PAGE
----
Now, the two are determined to prevent what almost happened to Miller from happening to others. They've co-founded an organization, Objective Zero, which is based around an app, that aims to reduce the number of veteran suicides by connecting those who are suffering--in their darkest moments--to someone who can empathize and help.

"We need something that's instant," says Miller, who knows how powerful the drive to self-harm can be. "Our app allows veterans to have an immediate and anonymous connection with another veteran." 

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Although resources exist for veterans who suffer from suicidal thoughts and PTSD--including through the Department of Veteran Affairs--it can be difficult to access them. When Miller called the VA the morning after he almost committed suicide, and told them in no uncertain terms how close he was to the brink, he was told he could see a therapist--in a few days. 

With Objective Zero, however, a veteran in need can simply scroll through a network of hundreds of army veterans who have each been rigorously trained in suicide prevention. There's also an option to filter the results: if you're an infantryman who served in Afghanistan and are seeking someone like-minded, you could employ the search terms woman, veteran, Kabul and infantry, and immediately be connected with someone who fits that profile.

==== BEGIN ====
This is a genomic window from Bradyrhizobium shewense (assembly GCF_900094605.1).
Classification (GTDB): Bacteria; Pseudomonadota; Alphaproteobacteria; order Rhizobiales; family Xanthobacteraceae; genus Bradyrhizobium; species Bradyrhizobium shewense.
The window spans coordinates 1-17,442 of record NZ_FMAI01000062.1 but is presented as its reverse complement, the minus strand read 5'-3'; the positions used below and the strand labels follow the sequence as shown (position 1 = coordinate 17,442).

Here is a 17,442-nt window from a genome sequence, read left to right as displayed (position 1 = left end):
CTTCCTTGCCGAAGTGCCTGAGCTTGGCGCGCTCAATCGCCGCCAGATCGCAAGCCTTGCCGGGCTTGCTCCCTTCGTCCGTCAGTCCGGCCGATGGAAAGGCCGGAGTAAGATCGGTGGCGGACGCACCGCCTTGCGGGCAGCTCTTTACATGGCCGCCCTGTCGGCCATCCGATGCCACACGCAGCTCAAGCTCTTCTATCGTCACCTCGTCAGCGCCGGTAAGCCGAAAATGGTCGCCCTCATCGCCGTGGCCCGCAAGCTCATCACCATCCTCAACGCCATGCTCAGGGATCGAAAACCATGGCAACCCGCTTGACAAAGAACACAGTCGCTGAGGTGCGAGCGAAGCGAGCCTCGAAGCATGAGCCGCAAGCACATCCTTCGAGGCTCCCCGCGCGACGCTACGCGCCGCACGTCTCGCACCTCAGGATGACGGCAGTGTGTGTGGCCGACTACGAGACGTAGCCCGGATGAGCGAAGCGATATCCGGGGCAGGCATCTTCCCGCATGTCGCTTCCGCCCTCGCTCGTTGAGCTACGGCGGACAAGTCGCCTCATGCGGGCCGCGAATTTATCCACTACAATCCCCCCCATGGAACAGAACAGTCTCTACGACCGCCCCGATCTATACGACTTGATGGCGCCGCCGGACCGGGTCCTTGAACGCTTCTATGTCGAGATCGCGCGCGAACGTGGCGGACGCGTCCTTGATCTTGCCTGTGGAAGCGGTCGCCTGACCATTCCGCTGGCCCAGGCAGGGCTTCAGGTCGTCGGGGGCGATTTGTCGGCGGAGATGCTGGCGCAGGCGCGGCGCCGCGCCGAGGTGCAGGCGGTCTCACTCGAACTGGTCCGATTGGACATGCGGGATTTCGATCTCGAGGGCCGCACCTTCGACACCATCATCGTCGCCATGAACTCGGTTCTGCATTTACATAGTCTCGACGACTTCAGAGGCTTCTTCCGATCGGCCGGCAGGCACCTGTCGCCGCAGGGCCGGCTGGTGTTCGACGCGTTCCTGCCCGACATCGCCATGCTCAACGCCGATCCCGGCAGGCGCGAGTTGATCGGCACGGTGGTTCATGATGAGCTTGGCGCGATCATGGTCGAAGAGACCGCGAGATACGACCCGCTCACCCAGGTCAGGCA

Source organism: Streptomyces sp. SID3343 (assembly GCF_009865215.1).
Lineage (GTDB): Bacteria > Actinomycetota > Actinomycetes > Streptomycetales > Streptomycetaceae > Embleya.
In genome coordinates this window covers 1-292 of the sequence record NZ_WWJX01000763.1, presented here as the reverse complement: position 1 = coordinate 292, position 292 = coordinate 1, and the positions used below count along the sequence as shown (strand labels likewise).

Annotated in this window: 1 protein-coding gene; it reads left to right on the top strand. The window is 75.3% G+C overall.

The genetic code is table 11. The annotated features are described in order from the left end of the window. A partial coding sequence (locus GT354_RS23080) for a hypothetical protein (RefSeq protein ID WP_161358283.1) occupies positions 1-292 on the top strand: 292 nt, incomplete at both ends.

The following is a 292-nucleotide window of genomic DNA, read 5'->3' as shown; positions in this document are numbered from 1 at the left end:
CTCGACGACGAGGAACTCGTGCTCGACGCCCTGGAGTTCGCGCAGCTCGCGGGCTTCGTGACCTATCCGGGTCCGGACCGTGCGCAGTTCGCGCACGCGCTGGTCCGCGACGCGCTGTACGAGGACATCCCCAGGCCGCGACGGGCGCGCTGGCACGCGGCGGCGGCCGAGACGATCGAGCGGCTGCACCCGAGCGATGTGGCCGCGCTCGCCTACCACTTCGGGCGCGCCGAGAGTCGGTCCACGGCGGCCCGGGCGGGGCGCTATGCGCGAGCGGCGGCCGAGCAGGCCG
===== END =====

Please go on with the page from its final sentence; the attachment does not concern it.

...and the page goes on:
Mercado insists Objective Zero shouldn't be considered a suicide hotline, per se, but, as he puts it, more of a warm line. The idea is to support veterans who struggle with suicidal thoughts, but haven't gone so far as to make concrete plans. "It's not a crisis or prevention tool," he says. "But you don't need to be an expert to listen. You don't need to be an expert to be present, and concerned, and empathetic. These are traits we're all born with."